The Peculiar 1932 Olympics

The Peculiar 1932 Olympics

On this day 88 years ago, France announced it could not afford to send a team to the 1932 LA Olympics. The 1932 Olympics was notable for taking place at the same time as the Great Depression. The Great Depression lasted from 1929-1939 and is considered the worst economic downturn in history of the industrialized world. Due to the worldwide financial crisis, multiple nations elected to not send teams because they did not have the money for it. Though the US sent a team, President Herbert Hoover did not attend the games, becoming the second American president ever, to not attend the Olympic games. Despite the low participation of the 1932 Olympics, there were still some great events to note.

This Olympics had a lot of firsts.  An Olympic village was built for the first time ever to house the female and male athletes. Furthermore, this Olympics utilized a victory podium for the medalists for the first time. Both the Olympic village and victory podium would become staples for later Olympics. Colombia also made its debut at the Olympics in LA, and the Republic of China returned to the Olympics for the first time since 1924.

The Americans dominated on the track and field scene, winning 11 gold medals. The standout at the 1932 games was Babe Didrikson, who won all five of her events at Olympic trials for track and field. However, at the Olympics, women were only allowed to participate in three events. Nonetheless, Didrikson won two golds and a silver medal in the 80-meter hurdle, javelin, and high jump. She excelled in other sports too, such as baseball, basketball, and golf. She would later go on to turn professional in golf and win 10 LPGA major championships.

Kitamura Kusuo pictured left.

In the pool, the Japanese and Americans were two teams that especially shined. On the men’s side, the Japanese team which was mostly comprised of teenagers, won five of the six events. Kitamura Kusuo won the gold in the mile as a 14 year old, making him the youngest male swimmer to win gold. On the women’s side, the American team took four of the five events. Helene Madison doubled up and won both the 100 and 400 meter freestyle.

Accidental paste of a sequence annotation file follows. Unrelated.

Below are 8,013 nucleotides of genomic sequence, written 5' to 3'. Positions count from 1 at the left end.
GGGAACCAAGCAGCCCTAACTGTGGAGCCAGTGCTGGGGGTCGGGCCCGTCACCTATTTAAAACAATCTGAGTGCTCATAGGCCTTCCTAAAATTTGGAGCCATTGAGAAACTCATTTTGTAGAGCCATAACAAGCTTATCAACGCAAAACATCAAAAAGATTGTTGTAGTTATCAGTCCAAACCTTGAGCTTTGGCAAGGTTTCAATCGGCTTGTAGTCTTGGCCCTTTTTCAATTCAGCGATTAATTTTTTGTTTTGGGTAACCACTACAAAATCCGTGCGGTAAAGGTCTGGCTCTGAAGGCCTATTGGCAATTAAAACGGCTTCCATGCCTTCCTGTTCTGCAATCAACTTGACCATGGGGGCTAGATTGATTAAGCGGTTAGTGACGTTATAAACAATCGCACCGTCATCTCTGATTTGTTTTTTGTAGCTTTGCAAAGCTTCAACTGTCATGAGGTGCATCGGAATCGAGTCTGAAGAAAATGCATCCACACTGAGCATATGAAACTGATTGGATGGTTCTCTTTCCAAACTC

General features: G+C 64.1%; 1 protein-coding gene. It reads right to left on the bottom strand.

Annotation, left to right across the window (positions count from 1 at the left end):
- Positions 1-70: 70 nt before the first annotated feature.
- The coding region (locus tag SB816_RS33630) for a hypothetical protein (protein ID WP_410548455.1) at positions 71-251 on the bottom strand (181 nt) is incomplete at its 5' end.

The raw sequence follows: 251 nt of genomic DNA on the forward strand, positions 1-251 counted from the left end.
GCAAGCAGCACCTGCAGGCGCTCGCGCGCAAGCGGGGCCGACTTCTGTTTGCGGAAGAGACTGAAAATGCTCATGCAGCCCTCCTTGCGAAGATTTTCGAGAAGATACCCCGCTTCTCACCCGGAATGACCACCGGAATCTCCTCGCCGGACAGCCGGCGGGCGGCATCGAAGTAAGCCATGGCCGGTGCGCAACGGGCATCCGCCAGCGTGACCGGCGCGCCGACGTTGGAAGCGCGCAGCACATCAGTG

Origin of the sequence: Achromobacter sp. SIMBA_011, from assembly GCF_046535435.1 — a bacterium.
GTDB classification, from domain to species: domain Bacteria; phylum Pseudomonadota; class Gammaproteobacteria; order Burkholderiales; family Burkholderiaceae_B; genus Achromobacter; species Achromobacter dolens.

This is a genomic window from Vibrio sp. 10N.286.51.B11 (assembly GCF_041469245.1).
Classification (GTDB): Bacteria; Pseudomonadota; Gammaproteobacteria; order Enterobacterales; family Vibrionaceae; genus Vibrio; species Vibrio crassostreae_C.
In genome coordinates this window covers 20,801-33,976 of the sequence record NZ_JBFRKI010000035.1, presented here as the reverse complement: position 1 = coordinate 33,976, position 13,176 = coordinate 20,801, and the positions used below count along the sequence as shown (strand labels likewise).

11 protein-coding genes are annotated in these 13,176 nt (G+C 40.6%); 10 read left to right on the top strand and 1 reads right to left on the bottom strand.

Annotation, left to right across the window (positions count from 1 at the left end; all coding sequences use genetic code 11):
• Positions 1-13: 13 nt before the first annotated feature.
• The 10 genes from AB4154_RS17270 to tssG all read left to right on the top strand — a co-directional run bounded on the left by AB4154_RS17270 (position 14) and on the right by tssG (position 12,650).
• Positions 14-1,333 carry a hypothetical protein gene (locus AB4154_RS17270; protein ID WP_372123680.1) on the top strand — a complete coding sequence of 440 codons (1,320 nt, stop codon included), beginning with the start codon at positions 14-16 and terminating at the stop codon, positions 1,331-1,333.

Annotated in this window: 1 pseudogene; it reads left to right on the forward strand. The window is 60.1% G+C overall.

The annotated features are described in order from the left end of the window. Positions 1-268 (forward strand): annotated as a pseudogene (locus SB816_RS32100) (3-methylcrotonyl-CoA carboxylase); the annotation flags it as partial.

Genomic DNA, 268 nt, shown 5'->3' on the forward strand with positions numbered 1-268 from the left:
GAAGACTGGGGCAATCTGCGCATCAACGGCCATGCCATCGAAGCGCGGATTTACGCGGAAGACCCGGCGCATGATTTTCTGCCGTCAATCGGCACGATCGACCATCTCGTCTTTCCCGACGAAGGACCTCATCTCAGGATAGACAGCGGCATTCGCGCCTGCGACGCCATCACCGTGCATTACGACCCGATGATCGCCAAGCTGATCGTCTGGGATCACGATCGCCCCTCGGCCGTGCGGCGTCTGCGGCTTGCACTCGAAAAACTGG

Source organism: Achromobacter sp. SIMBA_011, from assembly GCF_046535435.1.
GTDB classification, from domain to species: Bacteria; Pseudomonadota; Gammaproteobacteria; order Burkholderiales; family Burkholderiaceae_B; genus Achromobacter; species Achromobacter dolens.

Another athlete of note is Takeichi Nichi who would secure Japan’s first and only equestrian gold medal to date in the show jumping individual event with his horse, Uranus. Nishi continued to leave his mark in history when he would later be stationed at the island of Iwo Jima in 1945 during WWII. He was a tank unit commander and died in action defending it against the Americans. His role in the battle would result in him being featured as an important character in Clint Eastwood’s film ‘Letters from Iwo Jima’. 


In field hockey, only three nations took part. This included the Americans, Japanese, and India. The Americans would lose to India and Japan 1-24 and 2-9 respectively. Despite losing to all the other teams, the Americans still took home a bronze medal.



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